Assuming the temperature of milk flowing from the tube 25 is as specified, the flow diversion valve or device 31 (two separate valves 31a, 31b in a common assembly) permits milk to flow through a heat exchanger 33 and along the pipe 35 where heat from the now-pasteurized milk is transferred (without milk intermingling) to raw incoming milk flowing along the pipe 37. From the heat exchanger 33, the pasteurized milk flows through a cooler 37 and thence to one of the tanks 17, 19 for storage at a temperature only a few degrees above freezing.

Referring also to FIG. 2, the new apparatus 10 includes a programmable logic controller 39 linked to at least one component, e.g., the flow diversion device 31, and also includes an operator's display screen 41. In this specification, the screen is identified generally by numeral 41 while the individual display "panels" depicted in FIGS. 3-10, inclusive, (and which appear one-by-one on the screen 41) are identified as 41a through 41h, respectively.

In general, each panel 41-41h has (a) a depiction relating to one of the components, and (b) an input device (such as a button or button-like touch pad) connected to the apparatus 10 for controlling the component which is the subject of the depiction. To put it another way, each panel 41a-41h "ties together" a component and one or more operator-manipulated buttons relating to such component. (For clarity, where a component is shown in FIGS. 1 or 2 and is also represented in one of the panels 41a-41h discussed below, the same identifying numeral is used for both.)

Several examples will help illustrate this feature. Referring particularly to FIGS. 1 and 3, the heat exchanger 33 is heated by a hot liquid which flows through the heat exchanger 33 and which constitutes the "medium" transferring the heat of pasteurization to the milk. The panel 41a relates to the heat exchanger 33 and includes the setpoint temperature 43 of the liquid (displayed both graphically and numerically) as well as a key or button 45 for selecting the setpoint temperature.

Another example is shown in the panel 41b of FIG. 4. The apparatus 10 is linked to the pump which has identifying nomenclature associated therewith, e.g., the timing pump 47, the booster pump 49 or the like, and the panel 41b displays the nomenclature and also displays a button 51 for controlling the pump.

Referring also to FIG. 5, if a milk product is to be pasteurized by the system 11, such product is selected from a group of milk products including skim milk, whole milk, 2% milk and the like. The panel 41c displays identifying nomenclature for each of the products in the group so that a specific product may be selected using the function keys 53 which appear on that panel 41c.

Referring next to FIGS. 6 and 7, the system 11 includes plural product tanks including one or more raw product tanks 13, 15 and one or more discharge tanks 17, 19, the latter for receiving the pasteurized product. The panels 41d, 41e display identifying nomenclature for the tanks 13, 15, 17, 19 to permit tank selection using the displayed function keys.

(It is to be appreciated that the system 11 may have one or more raw milk tanks like tank 13 and one or more discharge or pasteurizing tanks like tank 17. The nomenclature "RAW TK 4," "DISCHARGE TK 4" and the like is to illustrate the multi-tank possibility.)

Referring next to FIG. 8, the system has the timing pump 47 and the milk product is pasteurized in a batch of, say, 2000 gallons, 16,000 pounds or the like. The buttons 59 related to batch size selection control operation of the timing pump 47 to select the size of the batch which appears in the "window" 61. That is, the pumping rate of the timing pump 47 is known and the batch size is selected by setting the batch size which automatically sets the length of time such pump 47 is to operate--thus, the name "timing pump."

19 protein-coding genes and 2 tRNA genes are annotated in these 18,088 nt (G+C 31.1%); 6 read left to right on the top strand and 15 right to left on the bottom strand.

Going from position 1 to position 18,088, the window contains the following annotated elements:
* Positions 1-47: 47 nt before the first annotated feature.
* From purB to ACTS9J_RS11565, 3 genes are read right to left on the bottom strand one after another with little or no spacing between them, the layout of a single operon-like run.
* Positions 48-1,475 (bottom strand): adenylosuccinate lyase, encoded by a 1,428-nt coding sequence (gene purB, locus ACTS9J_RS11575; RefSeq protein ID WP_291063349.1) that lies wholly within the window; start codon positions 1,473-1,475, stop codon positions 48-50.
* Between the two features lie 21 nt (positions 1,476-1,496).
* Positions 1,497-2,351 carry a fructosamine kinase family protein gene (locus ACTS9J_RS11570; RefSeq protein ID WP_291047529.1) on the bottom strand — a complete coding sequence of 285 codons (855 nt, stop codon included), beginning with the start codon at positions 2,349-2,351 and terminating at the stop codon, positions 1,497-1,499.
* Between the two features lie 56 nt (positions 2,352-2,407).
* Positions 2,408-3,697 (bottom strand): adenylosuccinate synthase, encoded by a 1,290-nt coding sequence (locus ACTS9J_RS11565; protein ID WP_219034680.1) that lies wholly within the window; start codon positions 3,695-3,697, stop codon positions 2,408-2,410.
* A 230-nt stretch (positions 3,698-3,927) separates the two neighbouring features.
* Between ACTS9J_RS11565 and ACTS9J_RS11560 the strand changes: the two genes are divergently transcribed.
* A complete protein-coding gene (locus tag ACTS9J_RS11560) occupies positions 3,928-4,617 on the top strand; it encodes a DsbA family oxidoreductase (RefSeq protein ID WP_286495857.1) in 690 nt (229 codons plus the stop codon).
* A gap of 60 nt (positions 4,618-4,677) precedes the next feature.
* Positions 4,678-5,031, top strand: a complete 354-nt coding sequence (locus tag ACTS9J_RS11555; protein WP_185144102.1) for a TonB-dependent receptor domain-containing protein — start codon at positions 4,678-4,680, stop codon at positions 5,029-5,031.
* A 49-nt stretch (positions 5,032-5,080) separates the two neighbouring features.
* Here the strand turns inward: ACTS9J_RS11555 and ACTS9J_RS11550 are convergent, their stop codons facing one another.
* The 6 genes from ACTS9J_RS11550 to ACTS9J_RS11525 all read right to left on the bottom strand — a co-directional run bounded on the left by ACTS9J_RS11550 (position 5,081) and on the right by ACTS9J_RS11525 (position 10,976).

It is to be appreciated that in one arrangement of the apparatus 10, the "setup" steps involving the panels 41a-41c of FIGS. 3-7, respectively, can be done by any person. However, pasteurization cannot actually start until the operator enters his or her unique "password" and such password is accepted as indicated in the window 63. And if the password is denied, (as indicated in the window 65) pasteurization will not start. (In practice, operators of milk pasteurizing systems 11 are well trained, notwithstanding that they may be able perform setup functions without entering a password. However, there is nothing to prevent the new apparatus 10 from being arranged so that an operator password must be accepted before any function can be initiated using the apparatus 10.)

And the new apparatus 10 is very easy to use. Referring next to FIG. 9, the depiction of the panel 41g relates to plural components and constitutes a graphic flow schematic or piping diagram 67 of the system 11. (The resemblance to the system 11 shown in FIG. 1 is very apparent.)

Such diagram 67 includes representations of each of the major pipes interconnecting components and through which product may flow. The pipes through which product is actually flowing, e.g., the pipes 37 and 69, are visually "highlighted" (by contrasting shading or the like) in the panel 41g so that the operator can see whether the intended operation is actually occurring.

Referring now to FIG. 10, the new apparatus 10 also facilitates what is known as the "clean-in-place" or CIP procedure. Such procedure (which is known per se) cleans and sterilizes the pipes 35, 37, 69 (as well as many others), the pumps and the other system components using hot water. The panel 41h, 47, 49 displays parameters relating to the CIP procedure including whether such procedure will run manually or automatically (parameter 71), the time remaining for the procedure to run (parameter 73) and the temperature set point (parameter 75) of the hot water used to carry out the CIP procedure. The function keys 77 are depressed to initiate and carry out such procedure.